The Federal Government announced its intention to deregulate the downstream oil sector on the 27th of February 2009. Government’s decision to “hands –off” and allow full participation of the private sector, is mainly due to what it says is the un-sustainability of continued subsidy spent on the sector. Several interest groups have expressed reservations over the proposed plan for various reasons, which include an anticipated increase in the price of petrol and subsequent hardship for the masses. Despite the outcry, the Federal Government continues to reaffirm its commitment to deregulation of the sector.
In a recent survey conducted by NOI Polls to assess public sentiments on the planned policy change, Nigerians were asked if they are aware of the government’s intention to deregulate the downstream oil sector and if they are aware that removal of subsidies is part of the deregulation process. 74% of the people surveyed said they are aware of the planned deregulation in the sector. This figure shows an increase in awareness levels from 58% in March 2009 to 74% in November 2009; however, awareness that removal of subsidies is a major part of the deregulation process was only 58%.
In addition, about half of the people (52%) who said they are aware of the planned deregulation ‘said they do not think the policy change in the sector would be favourable to Nigerians. This figure is significantly lower than the proportion (85%) who said the same, in a similar poll conducted in March 2009.
The data indicates a marked change in opinions between March and November 2009. This might be explained by the increase in public debate over the issue.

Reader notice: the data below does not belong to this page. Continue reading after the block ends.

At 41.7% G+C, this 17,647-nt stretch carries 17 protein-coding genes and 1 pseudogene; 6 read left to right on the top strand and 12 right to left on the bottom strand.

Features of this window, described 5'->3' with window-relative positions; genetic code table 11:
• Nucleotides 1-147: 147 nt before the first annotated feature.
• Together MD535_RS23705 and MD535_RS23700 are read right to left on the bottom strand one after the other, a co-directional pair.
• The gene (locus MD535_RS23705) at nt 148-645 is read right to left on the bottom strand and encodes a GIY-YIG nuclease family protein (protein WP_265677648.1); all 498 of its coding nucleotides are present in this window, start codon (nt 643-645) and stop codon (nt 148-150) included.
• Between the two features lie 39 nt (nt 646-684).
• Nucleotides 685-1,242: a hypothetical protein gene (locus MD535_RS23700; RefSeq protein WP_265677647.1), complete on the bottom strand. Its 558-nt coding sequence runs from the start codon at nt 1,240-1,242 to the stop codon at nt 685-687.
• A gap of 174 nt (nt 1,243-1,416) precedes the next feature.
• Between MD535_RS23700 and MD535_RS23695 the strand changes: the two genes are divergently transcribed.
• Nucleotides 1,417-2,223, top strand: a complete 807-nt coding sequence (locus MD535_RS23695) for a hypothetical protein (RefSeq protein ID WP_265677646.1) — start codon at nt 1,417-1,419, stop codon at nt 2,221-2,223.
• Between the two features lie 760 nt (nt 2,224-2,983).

Provision of Infrastructure
The Government estimates that it spends around N600 billion annually on petroleum subsidies, thus with the removal of subsidies, a substantial amount of money would be saved each year.
In the poll, Nigerians were asked what they think the government should do with the money saved from subsidies on petroleum products. Investment in Infrastructure and agriculture (both 23% each) were the most common responses given by the people surveyed. 17% of the people polled volunteered investment in social services such as free health care, while 11% mentioned investment in educational reforms.
These results are based on 1034 telephone interviews with randomly selected phone–owning Nigerians aged 16 years and older, across the six geographical regions of the country. The poll was conducted between November 13 and 19, 2009. With a sample of this size, we can say with 95% confidence that the results have a statistical precision of plus or minus 3 percentage points of what they would have been if the entire population had been surveyed.
This poll is part of the ongoing snap poll exercise conducted by NOI Polls to rapidly assess public sentiments following various social, political or economic events. NOI Polls is a Nigeria-based opinion research organization which works in technical partnership with Gallup Polls (USA), to conduct periodic opinion polls on various socioeconomic issues in Nigeria.